All in all, BRTS is not exactly a satisfactory model. In the case of Bangalore, the Bangalore Metropolitan Land Transport Authority (BMLTA) has been instituted. There is a proposal to strengthen and broad-base it. Once that is in done, what Bangalore needs to do is to facilitate the entry of players of the stature of TATA's and TVS's to provide the services in open competition with the BMTC, on a level playing field, with the minimum of restrictions. Public bus transport services today is too vital an infrastructure area not to have the competent services of such players.

Wednesday, March 12, 2008

technology can help but to a limited extent

text of the letter sent to the New Indian Express:

I refer to the news report captioned 'wi-fi enabled bus to make smart travel a reality' published in your columns today (12th March, '08).

What does not seem to be appreciated by the public in general is the fact that however good and technologically advanced a bus may be, as long as its operation is in the hands of the government-owned monopoly BMTC, it can make a marginal impact if at all on the overall travel experience.

The BMTC has had on its fleet some 50 VOLVO buses, which are comparable to the best in the world, from over two years. But, even now, the utilisation of these, apart from the overall ridership they enjoy, is pretty dismal by any standard. A GPS-enabled service for tracking these buses through SMS, known as 'Yelli Iddira?', which helped improve ridership considerably, was abandoned unceremoniously after it had served the purpose of getting BMTC some publicity mileage, leaving the users who had come to depend on it totally in the lurch.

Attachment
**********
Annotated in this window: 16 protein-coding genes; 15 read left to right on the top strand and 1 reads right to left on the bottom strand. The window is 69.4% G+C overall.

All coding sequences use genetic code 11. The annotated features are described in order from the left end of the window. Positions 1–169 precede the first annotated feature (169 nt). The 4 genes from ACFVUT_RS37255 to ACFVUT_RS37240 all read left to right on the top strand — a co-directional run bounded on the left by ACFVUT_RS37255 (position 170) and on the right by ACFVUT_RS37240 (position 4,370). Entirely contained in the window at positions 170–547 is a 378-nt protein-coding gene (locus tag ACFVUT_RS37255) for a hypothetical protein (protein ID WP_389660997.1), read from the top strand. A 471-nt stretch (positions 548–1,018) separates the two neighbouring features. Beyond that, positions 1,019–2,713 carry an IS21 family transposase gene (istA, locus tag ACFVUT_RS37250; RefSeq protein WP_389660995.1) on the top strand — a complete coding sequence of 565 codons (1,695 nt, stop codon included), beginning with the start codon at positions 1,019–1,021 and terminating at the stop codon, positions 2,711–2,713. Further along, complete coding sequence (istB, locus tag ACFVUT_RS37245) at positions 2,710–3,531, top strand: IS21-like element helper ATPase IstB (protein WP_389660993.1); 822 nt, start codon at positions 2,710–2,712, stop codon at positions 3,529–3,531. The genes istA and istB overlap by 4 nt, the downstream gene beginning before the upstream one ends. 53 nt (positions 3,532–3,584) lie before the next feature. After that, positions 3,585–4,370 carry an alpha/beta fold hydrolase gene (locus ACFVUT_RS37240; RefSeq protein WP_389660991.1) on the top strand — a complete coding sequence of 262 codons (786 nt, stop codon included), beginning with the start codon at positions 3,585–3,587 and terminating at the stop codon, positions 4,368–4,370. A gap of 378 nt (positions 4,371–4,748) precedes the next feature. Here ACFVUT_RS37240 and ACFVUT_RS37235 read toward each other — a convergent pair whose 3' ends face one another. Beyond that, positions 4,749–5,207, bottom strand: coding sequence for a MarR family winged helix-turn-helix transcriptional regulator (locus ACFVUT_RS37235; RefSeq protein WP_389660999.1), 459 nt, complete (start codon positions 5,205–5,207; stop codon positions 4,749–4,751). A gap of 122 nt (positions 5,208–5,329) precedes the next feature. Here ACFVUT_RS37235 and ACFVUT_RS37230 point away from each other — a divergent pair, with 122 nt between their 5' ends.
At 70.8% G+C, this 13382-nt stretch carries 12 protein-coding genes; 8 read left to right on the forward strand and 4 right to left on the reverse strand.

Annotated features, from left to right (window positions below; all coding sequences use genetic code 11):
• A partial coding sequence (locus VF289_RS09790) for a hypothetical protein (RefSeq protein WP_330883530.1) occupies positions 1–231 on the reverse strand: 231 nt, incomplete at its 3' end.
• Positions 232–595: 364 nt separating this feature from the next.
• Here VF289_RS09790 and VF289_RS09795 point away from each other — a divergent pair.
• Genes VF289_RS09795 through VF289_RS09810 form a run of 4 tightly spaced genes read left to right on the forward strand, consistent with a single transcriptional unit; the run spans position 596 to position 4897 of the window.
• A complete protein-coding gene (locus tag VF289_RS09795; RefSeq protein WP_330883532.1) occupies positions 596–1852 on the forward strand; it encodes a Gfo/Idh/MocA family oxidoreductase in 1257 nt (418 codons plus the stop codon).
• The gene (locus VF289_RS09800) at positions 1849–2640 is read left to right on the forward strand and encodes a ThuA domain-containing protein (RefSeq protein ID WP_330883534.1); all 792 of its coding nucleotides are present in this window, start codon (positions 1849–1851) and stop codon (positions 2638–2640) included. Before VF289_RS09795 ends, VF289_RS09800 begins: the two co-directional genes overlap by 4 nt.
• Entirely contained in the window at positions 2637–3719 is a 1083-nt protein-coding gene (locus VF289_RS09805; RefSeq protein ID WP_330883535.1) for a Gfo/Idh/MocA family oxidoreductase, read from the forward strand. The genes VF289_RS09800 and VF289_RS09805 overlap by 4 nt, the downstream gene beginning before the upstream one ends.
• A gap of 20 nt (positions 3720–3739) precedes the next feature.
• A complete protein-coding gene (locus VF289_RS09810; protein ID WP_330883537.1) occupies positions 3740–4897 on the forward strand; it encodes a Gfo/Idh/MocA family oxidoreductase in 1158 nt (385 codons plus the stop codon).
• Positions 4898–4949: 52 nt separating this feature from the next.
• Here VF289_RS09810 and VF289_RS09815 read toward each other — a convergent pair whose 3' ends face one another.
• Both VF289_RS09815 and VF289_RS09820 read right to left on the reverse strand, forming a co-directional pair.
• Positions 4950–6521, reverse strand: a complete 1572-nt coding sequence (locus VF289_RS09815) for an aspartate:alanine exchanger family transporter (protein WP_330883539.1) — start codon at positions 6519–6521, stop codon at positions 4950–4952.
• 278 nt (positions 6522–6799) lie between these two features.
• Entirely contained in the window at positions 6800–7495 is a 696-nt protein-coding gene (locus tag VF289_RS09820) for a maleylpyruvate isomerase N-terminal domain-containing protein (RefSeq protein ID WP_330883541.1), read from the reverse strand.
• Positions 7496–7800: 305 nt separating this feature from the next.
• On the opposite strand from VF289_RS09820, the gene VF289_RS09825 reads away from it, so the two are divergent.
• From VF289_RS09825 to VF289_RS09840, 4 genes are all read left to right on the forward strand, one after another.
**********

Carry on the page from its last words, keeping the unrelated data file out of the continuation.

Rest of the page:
Very clearly, therefore, technology can do only so much. The real change can happen only with policy revisions enabling effective competition from organised private sector players. The attendant benefits that will accrue to the city as well as its citzens, in addition, will also be really huge.

BMTC's grandiose schemes

text of the letter sent to TOI:

I refer to the report in your columns today (12th March,'08) under the caption "Decongesting Bangalore - Research Institute for Transport Soon".

The very first policy recommendation that the Centre for Sustainable Transport and Urban Planning (CSTUP), proposed by BMTC alongwith allocating it a Rs 30 crore corpus, could be to open out the 'public bus transport services sector' to competition from organised private sector players on a level playing field. But, it is quite inconceivable that a body promoted by BMTC, an interested party, will ever do that. And consequently, while promoting such a Centre may not be such a bad idea, it is best left in the hands of either an IIM, or a reputed Architecture and Town Plannning school.

It could cost far lesser too. And, after all, we are talking about public money.